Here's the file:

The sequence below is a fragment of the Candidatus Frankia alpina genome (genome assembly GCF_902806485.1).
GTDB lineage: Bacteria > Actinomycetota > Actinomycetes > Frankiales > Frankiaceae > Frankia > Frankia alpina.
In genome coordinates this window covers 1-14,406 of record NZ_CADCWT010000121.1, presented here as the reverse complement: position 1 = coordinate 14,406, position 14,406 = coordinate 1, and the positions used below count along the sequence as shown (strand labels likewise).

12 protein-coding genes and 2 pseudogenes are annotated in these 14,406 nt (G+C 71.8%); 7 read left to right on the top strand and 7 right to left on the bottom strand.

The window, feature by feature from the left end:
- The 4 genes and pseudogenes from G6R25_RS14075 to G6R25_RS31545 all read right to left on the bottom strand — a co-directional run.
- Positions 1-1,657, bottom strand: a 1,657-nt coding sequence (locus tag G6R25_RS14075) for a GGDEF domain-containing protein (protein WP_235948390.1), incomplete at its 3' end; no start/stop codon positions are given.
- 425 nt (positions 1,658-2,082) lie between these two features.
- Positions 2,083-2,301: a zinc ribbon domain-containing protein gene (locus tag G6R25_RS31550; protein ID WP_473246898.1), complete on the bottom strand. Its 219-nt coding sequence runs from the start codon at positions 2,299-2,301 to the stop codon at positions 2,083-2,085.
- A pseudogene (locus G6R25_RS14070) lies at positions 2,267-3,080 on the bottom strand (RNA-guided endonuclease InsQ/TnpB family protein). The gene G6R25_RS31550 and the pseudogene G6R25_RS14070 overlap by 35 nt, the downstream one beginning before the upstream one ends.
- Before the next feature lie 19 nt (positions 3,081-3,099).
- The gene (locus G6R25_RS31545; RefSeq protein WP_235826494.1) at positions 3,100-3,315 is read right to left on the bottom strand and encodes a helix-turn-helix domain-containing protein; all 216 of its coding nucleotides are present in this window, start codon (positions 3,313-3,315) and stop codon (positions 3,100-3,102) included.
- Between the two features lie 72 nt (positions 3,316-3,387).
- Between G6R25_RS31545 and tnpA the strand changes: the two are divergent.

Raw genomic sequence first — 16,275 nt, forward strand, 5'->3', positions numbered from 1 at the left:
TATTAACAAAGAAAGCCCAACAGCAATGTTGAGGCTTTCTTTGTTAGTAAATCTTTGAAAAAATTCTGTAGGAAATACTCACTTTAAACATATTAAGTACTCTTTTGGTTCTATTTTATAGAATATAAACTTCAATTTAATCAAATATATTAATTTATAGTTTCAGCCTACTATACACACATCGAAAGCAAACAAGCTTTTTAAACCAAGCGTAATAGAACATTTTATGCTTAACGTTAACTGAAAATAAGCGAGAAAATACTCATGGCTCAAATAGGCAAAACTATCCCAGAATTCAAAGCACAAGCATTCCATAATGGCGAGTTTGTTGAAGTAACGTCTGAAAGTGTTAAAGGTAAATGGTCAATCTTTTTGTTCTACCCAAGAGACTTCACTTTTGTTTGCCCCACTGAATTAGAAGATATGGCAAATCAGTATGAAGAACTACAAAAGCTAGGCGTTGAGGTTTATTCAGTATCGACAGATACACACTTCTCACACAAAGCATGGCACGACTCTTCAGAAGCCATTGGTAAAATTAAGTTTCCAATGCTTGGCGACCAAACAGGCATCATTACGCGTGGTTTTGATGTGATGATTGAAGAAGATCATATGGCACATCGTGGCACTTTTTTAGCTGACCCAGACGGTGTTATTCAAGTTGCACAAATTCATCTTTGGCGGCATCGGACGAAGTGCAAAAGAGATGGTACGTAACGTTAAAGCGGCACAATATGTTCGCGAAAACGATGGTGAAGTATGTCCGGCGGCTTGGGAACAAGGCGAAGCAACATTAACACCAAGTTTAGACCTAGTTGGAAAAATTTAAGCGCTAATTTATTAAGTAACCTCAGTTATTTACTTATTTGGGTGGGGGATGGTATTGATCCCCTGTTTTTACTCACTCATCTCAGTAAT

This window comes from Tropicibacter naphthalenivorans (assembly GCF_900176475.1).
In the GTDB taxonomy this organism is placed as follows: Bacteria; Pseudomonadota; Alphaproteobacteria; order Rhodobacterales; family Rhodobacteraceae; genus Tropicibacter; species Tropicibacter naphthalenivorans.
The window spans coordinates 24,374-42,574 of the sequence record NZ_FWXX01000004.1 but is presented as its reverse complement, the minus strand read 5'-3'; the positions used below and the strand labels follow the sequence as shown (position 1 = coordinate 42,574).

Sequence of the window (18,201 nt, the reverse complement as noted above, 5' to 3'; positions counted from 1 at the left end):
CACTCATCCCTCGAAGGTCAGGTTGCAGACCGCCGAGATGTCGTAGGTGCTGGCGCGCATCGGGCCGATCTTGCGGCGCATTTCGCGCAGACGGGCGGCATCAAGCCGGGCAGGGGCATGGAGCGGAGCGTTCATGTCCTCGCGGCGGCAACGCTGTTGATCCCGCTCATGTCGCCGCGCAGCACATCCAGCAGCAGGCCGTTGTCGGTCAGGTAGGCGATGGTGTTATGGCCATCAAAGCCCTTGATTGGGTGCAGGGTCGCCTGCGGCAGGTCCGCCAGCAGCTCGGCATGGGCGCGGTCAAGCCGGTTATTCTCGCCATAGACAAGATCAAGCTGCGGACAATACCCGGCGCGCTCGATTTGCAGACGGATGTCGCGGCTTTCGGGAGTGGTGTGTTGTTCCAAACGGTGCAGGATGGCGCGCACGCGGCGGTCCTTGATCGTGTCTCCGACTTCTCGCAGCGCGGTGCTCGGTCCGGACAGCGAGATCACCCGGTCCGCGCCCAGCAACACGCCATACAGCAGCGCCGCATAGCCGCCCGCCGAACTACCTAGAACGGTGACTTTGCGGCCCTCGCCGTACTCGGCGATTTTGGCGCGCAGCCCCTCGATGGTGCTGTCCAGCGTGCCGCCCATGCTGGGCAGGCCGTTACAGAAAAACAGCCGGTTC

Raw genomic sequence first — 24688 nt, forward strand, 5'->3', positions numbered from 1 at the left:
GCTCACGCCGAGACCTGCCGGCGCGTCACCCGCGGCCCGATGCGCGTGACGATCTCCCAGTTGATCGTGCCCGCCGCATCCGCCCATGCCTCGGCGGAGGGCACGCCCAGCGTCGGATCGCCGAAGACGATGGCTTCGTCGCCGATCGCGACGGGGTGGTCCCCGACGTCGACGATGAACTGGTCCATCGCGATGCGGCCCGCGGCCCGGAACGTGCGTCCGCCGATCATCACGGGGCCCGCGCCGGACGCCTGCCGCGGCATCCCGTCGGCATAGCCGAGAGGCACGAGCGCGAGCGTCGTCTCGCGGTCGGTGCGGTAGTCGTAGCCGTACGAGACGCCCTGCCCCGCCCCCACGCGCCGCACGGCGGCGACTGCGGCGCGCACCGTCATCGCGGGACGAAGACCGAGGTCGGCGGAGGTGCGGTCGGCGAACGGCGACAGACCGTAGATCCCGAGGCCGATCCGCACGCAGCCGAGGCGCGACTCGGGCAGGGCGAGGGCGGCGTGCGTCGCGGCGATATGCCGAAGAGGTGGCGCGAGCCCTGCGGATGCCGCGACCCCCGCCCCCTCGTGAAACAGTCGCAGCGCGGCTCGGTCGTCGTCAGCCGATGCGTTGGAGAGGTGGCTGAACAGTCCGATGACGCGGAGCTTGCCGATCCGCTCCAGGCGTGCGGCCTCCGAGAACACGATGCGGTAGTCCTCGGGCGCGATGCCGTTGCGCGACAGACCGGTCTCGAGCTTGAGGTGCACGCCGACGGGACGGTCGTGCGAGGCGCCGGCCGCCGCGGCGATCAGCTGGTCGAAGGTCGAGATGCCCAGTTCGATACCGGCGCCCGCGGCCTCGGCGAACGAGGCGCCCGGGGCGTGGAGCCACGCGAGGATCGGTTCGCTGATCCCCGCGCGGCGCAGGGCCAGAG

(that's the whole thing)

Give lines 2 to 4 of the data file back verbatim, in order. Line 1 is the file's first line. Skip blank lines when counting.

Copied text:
GTDB lineage: Bacteria > Actinomycetota > Actinomycetes > Frankiales > Frankiaceae > Frankia > Frankia alpina.
In genome coordinates this window covers 1-14,406 of record NZ_CADCWT010000121.1, presented here as the reverse complement: position 1 = coordinate 14,406, position 14,406 = coordinate 1, and the positions used below count along the sequence as shown (strand labels likewise).

12 protein-coding genes and 2 pseudogenes are annotated in these 14,406 nt (G+C 71.8%); 7 read left to right on the top strand and 7 right to left on the bottom strand.